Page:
Fun, whimsical, fruit-shaped crochet scrubbers
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How Dish Scrubbie Started
Our founder, Hanna hated washing the dishes – like most normal people. One of the reasons being how unsanitary and stinky a kitchen sponge gets. Sour, mildewy, and slimy.
She didn’t want to touch the thing. One day while visiting her mom, she found a crocheted scrubber and was blown away by how good it cleaned and didn’t build odors. With the initial prototype in hand, she set out to create her masterpiece.
Colorful Fruit Scrubbies
With kitchen chores being a “chore”, Hanna wanted to create something fun. Something that would be bright and cute to bring some life to boring dish washing.
From there a strawberry was born along with his little friends- blueberry, eggplant, watermelon, and lemon.
Dish Scrubbie is more than a no smell sponge alternative
We believe that the best kitchen dish scrubbie should smell fresh while actually doing the job it’s supposed to do.
Clean and no smell.
Sounds simple enough?
We’ve found that this is not always the case for cheap kitchen sponges.
- They either scrub efficiently but they’re hard to clean and they smell.
- Or they don’t smell as bad, but they can’t clean that well.
Even the big brands with the best cellulose sponge for the kitchen are the same. They’re just expensive but for some reason, they’re not very good.
That’s the reason why we created a no-compromise sponge alternative dish scrubbie.
It lasts longer than smelly sponges, it’s easy to clean and it’s built to scrub and clean which makes it the best kitchen sponge alternative.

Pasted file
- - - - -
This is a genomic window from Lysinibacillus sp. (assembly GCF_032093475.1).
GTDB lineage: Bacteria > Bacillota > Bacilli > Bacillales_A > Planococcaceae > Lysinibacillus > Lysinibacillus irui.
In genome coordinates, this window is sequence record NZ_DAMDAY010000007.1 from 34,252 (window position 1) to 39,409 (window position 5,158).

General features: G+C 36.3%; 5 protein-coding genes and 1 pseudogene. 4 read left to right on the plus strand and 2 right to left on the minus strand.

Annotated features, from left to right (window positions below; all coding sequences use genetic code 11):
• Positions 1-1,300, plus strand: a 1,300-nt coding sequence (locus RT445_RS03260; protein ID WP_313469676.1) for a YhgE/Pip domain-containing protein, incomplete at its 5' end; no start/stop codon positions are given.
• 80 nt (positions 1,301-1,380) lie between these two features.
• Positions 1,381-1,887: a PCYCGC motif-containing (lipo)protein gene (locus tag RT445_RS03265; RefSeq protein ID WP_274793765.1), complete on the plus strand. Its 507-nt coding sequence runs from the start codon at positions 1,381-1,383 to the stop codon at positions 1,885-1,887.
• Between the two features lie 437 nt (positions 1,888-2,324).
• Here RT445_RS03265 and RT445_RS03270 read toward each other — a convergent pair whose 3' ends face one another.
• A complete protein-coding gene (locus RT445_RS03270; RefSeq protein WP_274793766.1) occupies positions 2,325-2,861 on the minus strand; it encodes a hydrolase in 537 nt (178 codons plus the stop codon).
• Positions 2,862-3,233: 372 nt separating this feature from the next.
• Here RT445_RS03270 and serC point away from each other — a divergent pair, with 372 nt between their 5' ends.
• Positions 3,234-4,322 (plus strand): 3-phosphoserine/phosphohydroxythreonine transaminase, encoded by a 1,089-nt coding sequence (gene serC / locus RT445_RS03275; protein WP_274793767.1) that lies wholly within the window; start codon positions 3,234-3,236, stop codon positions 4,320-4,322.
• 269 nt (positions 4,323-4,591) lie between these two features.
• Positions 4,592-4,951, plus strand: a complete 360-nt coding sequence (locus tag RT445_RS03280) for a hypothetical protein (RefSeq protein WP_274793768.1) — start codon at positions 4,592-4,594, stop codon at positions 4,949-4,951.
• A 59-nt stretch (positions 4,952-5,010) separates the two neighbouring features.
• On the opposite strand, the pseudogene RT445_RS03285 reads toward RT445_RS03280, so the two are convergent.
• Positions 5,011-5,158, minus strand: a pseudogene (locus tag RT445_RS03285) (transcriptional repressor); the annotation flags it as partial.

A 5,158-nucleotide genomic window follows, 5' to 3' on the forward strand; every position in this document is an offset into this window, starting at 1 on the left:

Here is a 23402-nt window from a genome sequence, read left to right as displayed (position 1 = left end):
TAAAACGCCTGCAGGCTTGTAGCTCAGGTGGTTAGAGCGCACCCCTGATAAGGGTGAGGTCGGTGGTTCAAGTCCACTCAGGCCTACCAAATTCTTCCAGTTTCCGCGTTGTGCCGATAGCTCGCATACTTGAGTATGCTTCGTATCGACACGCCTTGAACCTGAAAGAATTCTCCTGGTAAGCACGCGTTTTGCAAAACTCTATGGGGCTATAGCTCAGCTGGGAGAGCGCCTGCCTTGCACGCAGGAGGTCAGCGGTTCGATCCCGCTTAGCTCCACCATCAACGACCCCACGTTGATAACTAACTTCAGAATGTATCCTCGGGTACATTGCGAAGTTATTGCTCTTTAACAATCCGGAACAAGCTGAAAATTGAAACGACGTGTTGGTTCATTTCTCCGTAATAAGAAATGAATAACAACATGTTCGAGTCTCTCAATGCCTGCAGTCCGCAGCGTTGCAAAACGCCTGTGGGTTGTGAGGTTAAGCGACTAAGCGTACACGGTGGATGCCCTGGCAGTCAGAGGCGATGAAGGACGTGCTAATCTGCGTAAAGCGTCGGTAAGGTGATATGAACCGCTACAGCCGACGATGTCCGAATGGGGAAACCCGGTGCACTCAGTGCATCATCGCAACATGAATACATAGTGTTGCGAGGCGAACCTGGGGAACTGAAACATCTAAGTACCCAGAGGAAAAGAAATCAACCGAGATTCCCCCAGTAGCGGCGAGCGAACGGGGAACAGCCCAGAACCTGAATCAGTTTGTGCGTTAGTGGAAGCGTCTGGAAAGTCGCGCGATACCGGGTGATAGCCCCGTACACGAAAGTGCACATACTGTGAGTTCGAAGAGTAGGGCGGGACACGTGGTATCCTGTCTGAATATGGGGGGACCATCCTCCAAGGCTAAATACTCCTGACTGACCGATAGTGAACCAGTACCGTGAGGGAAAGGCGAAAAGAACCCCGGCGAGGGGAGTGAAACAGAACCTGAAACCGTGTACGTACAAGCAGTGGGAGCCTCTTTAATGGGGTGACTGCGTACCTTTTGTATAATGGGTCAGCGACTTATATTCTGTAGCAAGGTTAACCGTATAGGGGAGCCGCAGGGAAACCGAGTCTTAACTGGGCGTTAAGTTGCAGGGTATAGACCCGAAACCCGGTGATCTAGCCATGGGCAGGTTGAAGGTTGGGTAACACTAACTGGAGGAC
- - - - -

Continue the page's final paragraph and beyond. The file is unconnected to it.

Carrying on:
Are there ways to minimize that stinky sponge aroma?
Yes. There are a few things that can help deodorize sponges.
Daily sponge deodorizing routine
- Remove food particles from it
- Wash it thoroughly after use
- Air dry
As needed or weekly deodorizing routine
- Remove food particles
- Wash it thoroughly
- Air dry
- Wet it with clean water again
- Put in the microwave for 2 minutes on high settings
That’s it. You’ve cleaned it and it should be smell free for at least a day. Then you have to do it again the next time it smells.
The microwave technique kills 99% of disease-causing germs.
Most people would just throw away sponges when they smell. In my opinion, this is a good but very impractical approach.
On the other hand, the microwave technique, while not hard to do is just time-consuming and it’s not 100% effective.
According to the Seattle Times, “…researchers discovered more of the potentially pathogenic bacteria, like Moraxella osloensis…” from sponges that’s been microwaved.
So essentially you’ve just killed off the weaker germs. But the stronger and adaptable bacteria are left in your microwaved sponge.
What does this really mean for parents?
It means adults with a stronger immune system will probably be safe from infection. But kids from age zero to 5 might not be so lucky.
It’s the reason why pediatricians will tell new parents to use brushes to clean baby bottles. Same with your toddler’s pacifiers and training cups.
Sponges, especially the smelly ones that you microwave, will make people with a weak immune system sick.
Markus Egert, a microbiologist at the University of Furtwangen in Germany said that “When people at home try to clean their sponges, they make it worse…”
It’s similar to giving germs antibiotic resistance by using too much than that required by your prescription.